### a. Clutter rejection comparison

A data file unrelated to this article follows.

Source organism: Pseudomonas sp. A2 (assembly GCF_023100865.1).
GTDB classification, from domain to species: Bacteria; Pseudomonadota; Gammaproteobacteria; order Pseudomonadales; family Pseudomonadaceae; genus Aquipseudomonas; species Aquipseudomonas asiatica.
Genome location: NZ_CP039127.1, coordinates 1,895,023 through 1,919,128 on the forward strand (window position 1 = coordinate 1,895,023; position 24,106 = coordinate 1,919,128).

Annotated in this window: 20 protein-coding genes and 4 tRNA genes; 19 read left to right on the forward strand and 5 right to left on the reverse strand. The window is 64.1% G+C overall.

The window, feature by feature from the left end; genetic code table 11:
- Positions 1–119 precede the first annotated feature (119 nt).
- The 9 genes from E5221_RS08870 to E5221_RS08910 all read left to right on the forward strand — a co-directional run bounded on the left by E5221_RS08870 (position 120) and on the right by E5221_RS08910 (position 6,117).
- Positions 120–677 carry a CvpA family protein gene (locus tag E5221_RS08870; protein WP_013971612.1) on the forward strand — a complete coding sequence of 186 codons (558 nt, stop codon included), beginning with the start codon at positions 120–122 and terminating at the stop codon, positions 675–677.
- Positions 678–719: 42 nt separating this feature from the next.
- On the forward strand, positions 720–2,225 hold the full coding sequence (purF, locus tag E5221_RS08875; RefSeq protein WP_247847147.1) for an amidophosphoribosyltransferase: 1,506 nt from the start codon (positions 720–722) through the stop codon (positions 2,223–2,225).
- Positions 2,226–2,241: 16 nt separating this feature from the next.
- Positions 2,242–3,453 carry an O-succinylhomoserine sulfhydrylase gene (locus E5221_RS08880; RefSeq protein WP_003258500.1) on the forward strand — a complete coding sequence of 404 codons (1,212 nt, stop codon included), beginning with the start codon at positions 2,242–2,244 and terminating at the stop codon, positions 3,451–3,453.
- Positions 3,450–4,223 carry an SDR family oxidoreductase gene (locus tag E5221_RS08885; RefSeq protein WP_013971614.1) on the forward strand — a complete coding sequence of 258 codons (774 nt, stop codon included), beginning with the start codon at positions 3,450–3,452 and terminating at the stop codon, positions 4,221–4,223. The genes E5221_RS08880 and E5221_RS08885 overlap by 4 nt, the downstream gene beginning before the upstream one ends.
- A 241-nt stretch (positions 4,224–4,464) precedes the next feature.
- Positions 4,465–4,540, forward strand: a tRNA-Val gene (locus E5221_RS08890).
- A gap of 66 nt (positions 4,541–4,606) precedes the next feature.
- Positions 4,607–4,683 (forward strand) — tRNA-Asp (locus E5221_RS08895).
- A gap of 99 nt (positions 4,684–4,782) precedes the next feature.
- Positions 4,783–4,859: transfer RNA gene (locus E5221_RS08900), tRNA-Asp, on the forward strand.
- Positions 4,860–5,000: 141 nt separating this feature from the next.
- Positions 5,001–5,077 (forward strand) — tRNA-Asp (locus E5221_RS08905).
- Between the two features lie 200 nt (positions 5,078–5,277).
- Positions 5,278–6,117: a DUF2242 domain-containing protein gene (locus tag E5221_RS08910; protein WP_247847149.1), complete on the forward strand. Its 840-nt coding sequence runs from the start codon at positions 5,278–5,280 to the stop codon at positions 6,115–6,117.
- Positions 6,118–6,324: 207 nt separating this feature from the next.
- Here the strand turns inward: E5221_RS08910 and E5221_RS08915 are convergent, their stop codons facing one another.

The ability of the regression and WN GCFs to reject clutter is compared by filtering simulated clutter signals and linearly averaging the power spectra for 50 000 realizations. Since a critical component of the WN filter is the selection of the window function (Siggia and Passarelli 2004), the effect of the window function on simulated clutter time series is first examined. Figure 6 shows four cases where the simulated I&Q data are processed by four commonly used windows: 1) rectangular, 2) Hamming, 3) Hann, and 4) Blackman. The PRT, SW, and number of points for the four cases are 2-ms samples, 0.25 m s^{−1} SW, and 64 points (Fig. 6a); 2-ms samples, 0.25 m s^{−1} SW, and 32 points (Fig. 6b); 1-ms samples, 0.25 m s^{−1} SW, and 64 points (Fig. 6c); and 3.1-ms samples, 0.35 m s^{−1} SW, and 16 points (Fig. 6d). The horizontal axis is velocity. The noise floor is at 0 dB so that the clutter leakage when using the rectangular or Hamming window (green and red lines) is clearly seen. The simulated clutter-to-noise ratio (CNR) is selected to be 45 dB. This is chosen to approximate the phase noise performance of S-Pol and NEXRAD radars. A figure of merit for the phase noise of a radar is expressed as dBc/Hz or just dBc defined as the decibels relative to the carrier signal. This can be estimated by pointing the radar at a fixed target, such as a tower, and examining the resulting power spectra. The “carrier” signal is estimated as the peak clutter power and the ratio of the clutter power to the noise floor is an estimate of the dBc. For 64-point spectra the maximum clutter value, due to radar system noise, is roughly 65 dBc. To convert this to a CNR, 10 log_{10}(64) or 18 dB is subtracted, giving 47 dB, which is close to the used 45-dB CNR. For these large CNR clutter signals, a Blackman window is necessary to use as indicated by Fig. 6 for suppressing the clutter leakage.